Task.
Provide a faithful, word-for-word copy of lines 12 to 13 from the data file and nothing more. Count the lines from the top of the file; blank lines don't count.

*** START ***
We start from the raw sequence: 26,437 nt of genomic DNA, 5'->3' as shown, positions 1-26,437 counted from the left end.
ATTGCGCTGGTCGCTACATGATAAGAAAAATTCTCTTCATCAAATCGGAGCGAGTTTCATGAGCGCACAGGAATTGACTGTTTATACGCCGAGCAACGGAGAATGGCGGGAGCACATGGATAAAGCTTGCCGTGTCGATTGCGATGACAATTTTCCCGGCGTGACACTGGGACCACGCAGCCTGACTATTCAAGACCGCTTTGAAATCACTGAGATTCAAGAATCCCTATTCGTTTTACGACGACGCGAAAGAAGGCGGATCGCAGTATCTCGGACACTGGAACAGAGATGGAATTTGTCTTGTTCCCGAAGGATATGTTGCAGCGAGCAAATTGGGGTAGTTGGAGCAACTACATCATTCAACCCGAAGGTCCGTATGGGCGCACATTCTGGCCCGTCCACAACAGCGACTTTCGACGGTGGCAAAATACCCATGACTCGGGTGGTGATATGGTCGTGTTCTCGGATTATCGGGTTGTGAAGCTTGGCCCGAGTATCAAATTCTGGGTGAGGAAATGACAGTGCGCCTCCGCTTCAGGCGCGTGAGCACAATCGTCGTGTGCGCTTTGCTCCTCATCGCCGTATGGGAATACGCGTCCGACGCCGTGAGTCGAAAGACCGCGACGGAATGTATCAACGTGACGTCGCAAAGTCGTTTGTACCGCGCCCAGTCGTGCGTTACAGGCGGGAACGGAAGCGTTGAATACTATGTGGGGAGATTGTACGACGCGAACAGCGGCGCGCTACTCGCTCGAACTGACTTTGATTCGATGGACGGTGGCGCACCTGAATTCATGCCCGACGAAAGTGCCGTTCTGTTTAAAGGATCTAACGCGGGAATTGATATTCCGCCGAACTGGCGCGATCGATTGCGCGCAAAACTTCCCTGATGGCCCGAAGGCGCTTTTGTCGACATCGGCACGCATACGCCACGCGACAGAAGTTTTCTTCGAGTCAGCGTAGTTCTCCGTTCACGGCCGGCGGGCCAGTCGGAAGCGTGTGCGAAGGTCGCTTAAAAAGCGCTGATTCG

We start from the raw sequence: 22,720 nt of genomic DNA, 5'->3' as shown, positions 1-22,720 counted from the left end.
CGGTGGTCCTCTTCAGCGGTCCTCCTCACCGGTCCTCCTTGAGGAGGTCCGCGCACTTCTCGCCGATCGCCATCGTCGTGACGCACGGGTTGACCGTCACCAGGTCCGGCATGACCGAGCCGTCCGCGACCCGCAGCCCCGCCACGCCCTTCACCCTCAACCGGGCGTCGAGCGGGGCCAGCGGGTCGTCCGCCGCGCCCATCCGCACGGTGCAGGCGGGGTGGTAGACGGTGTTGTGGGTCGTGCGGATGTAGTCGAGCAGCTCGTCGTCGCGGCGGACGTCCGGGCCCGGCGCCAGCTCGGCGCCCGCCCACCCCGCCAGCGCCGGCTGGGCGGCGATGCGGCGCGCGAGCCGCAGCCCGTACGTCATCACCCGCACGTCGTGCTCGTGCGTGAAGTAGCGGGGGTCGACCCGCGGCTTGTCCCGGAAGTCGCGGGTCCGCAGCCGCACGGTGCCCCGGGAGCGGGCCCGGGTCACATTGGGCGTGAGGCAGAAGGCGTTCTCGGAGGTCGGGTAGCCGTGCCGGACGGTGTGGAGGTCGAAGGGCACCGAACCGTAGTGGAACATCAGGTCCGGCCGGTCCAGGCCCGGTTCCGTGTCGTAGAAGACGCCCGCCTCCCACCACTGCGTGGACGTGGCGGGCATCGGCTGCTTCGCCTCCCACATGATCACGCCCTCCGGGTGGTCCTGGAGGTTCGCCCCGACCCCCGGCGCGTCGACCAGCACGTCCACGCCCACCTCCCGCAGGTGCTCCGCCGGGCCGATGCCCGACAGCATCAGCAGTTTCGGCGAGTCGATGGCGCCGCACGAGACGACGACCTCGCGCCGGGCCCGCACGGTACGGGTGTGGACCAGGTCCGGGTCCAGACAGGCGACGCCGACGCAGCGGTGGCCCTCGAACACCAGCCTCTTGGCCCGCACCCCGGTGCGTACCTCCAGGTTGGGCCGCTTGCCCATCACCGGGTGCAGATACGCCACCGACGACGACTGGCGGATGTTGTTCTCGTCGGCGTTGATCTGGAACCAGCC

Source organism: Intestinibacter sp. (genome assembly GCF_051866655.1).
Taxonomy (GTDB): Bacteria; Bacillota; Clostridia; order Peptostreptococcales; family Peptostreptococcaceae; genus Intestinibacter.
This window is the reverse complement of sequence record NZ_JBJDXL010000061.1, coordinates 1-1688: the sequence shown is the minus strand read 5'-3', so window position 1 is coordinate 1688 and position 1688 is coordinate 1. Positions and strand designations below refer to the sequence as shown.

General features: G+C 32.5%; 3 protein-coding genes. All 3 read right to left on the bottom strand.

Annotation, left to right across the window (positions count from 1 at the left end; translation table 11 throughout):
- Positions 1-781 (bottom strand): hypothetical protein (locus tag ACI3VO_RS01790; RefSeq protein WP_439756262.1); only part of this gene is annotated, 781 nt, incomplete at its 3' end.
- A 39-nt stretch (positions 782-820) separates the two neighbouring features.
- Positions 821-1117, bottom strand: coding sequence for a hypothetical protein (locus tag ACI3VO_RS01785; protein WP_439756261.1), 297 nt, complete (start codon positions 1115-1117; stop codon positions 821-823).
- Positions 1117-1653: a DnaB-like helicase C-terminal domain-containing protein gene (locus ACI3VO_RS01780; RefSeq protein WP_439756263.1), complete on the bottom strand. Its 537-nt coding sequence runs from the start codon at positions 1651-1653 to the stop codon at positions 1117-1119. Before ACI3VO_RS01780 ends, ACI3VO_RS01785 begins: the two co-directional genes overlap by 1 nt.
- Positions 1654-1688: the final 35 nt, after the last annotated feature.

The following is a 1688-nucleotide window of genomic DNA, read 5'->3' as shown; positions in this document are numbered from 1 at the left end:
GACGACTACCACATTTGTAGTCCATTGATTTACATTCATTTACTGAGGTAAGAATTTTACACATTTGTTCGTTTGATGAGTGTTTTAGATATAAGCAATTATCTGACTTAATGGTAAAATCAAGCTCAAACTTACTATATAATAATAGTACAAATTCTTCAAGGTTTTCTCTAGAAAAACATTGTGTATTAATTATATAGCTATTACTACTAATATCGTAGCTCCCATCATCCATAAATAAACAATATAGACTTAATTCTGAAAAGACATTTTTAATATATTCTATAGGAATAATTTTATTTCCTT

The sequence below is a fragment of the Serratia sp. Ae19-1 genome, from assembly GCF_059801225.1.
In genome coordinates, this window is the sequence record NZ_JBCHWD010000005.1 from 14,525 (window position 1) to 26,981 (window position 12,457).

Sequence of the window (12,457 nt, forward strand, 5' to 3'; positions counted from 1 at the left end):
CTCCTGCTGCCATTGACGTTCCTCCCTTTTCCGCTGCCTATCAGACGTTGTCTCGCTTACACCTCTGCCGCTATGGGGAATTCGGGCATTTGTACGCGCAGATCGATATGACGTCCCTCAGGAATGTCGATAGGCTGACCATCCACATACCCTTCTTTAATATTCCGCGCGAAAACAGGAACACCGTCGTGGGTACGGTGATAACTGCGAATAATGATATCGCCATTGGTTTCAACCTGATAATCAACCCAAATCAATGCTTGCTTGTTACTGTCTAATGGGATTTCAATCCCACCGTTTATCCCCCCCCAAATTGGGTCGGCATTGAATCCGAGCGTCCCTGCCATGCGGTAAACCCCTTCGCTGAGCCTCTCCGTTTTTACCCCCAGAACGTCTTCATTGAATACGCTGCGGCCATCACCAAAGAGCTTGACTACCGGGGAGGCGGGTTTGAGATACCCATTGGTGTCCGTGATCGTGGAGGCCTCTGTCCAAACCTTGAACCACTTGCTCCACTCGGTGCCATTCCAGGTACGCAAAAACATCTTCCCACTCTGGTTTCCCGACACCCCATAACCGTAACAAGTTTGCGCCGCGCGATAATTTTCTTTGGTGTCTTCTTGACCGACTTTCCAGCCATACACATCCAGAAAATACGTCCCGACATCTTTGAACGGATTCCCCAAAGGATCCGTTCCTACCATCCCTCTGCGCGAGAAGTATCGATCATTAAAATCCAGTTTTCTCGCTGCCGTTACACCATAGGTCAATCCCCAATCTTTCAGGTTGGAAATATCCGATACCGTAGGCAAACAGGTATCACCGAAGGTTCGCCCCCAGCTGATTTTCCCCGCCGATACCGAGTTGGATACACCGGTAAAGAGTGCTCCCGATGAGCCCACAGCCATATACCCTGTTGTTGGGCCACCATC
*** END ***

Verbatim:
- Positions 821-1117, bottom strand: coding sequence for a hypothetical protein (locus tag ACI3VO_RS01785; protein WP_439756261.1), 297 nt, complete (start codon positions 1115-1117; stop codon positions 821-823).
- Positions 1117-1653: a DnaB-like helicase C-terminal domain-containing protein gene (locus ACI3VO_RS01780; RefSeq protein WP_439756263.1), complete on the bottom strand. Its 537-nt coding sequence runs from the start codon at positions 1651-1653 to the stop codon at positions 1117-1119. Before ACI3VO_RS01780 ends, ACI3VO_RS01785 begins: the two co-directional genes overlap by 1 nt.